Chicago Bankruptcy Attorneys Say Credit Card Companies Tighten Restrictions for Young Consumers
Gone are the days of teenagers getting credit cards before their drivers licenses, thanks to new credit card legislation, Chicago bankruptcy attorneys say.
Starting Feb. 22, members of the under-21 crowd won't be able to get a credit card unless they can either demonstrate an independent source of income or provide proof of parental permission.
Overall, it's probably a pretty smart law - but I've got a couple complaints. First, that they didn't pass this thing sooner, before me - and my first credit card - went to college. Second, that it really only puts off the inevitable. Sure, relying on a checking account - and being limited by the cash in that account - is a good experience. But chances are, most kids are going to end up with at least one credit card someday. Regardless of whether you get that card when you're 15 or 40, you're going to have to learn how to manage it to avoid debt.
The danger of a credit card is that it's all too tempting to spend more than you earn, even if you understand how credit works. Problem is, most young folks don't. When my younger self realized all I had to pay each month was the minimum, it was like putting a kid in a candy store - except all too often my candy store was the mall. It hadn't yet sunken in that paying the minimum meant I was barely covering interest, which also meant my balance never got any smaller. By the time I realized my debt was getting out of control, my monthly payments were so high I couldn't afford not to put everything on my credit card.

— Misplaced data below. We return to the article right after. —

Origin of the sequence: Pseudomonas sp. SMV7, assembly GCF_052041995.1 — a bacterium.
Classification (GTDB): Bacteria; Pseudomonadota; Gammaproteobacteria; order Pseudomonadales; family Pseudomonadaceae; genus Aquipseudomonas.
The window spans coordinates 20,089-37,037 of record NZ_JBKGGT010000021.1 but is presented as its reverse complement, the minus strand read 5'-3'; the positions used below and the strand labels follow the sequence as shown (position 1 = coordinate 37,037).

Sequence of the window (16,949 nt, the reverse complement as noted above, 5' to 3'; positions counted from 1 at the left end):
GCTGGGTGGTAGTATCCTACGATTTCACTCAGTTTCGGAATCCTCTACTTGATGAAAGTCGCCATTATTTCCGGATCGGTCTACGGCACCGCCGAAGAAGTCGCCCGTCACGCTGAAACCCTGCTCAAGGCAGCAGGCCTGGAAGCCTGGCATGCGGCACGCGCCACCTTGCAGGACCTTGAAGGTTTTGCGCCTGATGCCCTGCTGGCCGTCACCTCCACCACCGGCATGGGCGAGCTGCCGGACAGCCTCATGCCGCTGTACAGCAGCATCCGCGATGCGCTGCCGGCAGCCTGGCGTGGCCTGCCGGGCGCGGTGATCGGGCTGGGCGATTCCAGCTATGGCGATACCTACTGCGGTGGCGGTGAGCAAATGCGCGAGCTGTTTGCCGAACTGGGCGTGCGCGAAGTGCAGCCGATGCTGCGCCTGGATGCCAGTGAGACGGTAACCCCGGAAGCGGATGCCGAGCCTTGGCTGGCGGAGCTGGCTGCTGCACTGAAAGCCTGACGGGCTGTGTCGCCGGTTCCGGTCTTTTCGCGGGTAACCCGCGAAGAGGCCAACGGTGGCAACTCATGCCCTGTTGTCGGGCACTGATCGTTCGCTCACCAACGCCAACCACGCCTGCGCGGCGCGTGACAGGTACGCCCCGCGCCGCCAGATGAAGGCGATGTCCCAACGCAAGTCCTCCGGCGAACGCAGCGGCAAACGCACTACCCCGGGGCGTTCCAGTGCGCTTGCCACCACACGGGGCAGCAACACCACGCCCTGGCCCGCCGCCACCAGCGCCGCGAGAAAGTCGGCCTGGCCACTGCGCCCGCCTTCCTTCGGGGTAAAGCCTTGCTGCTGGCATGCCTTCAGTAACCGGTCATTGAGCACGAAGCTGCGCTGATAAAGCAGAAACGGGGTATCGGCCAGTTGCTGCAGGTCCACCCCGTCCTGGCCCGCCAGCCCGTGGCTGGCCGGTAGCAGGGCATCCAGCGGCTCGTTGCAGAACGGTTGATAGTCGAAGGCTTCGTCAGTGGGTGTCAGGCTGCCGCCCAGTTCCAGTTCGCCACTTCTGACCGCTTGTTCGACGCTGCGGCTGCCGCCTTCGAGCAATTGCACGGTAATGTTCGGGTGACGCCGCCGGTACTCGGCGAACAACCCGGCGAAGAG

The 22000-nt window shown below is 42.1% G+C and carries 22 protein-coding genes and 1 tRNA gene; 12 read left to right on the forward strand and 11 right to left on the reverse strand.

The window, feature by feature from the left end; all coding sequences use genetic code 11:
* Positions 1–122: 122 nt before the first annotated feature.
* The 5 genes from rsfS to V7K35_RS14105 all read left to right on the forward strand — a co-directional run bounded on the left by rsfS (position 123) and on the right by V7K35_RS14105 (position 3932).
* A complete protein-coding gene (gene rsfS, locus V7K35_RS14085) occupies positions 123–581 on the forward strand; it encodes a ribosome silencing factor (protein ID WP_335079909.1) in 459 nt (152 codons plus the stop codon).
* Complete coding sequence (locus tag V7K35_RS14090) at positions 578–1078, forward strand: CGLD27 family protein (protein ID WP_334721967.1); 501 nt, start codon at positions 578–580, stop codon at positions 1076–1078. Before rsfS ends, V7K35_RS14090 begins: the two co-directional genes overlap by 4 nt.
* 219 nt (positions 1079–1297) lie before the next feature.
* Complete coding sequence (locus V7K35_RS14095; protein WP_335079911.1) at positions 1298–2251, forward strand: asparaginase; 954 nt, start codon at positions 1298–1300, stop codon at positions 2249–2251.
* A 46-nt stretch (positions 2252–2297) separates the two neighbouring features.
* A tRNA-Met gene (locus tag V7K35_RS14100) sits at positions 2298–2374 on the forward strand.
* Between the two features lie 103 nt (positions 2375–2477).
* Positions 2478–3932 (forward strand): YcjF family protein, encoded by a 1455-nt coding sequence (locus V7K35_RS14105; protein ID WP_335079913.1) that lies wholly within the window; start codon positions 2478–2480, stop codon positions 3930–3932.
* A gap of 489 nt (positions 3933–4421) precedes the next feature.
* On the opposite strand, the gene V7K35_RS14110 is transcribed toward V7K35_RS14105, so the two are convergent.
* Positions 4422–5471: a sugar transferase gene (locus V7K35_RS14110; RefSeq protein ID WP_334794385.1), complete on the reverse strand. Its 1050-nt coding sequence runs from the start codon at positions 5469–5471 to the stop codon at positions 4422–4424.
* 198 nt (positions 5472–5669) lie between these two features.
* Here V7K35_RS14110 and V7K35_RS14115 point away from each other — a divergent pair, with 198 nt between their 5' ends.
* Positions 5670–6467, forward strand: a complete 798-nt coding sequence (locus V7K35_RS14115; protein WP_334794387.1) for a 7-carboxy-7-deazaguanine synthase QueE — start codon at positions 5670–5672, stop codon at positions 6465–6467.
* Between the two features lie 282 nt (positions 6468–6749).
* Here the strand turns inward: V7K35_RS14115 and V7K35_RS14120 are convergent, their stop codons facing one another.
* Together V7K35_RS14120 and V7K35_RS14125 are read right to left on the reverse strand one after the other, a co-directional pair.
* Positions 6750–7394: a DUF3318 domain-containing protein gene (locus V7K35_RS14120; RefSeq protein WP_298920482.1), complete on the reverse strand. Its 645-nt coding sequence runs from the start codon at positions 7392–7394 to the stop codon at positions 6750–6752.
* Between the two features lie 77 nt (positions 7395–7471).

Of course, credit cards aren't all bad. Used responsibly, a card is the most important step in building credit history. If you don't have any form of credit until you're 21 or older, you might not have a lengthy enough history to buy a car. In the end, it's about compromise.
If you've got kids, the way you handle your credit could influence their financial future. Using cash when you can to ensure you don't overspend and get stuck in the credit cycle can benefit the both of you. But even if you don't have kids to worry about, it's worth it to reevaluate your spending habits every now and again.
Often times, making a few changes to your budget - cutting out that special cable package, for instance - is all you need to more easily pay more than the minimum each month. Other times, you might need a jumpstart to help tackle a particularly large debt. Bankruptcy can be just that start. Find out if bankruptcy can make debt relief a reality when you sign up for a free one-on-one debt analysis with a DebtStoppers bankruptcy attorney in Chicago.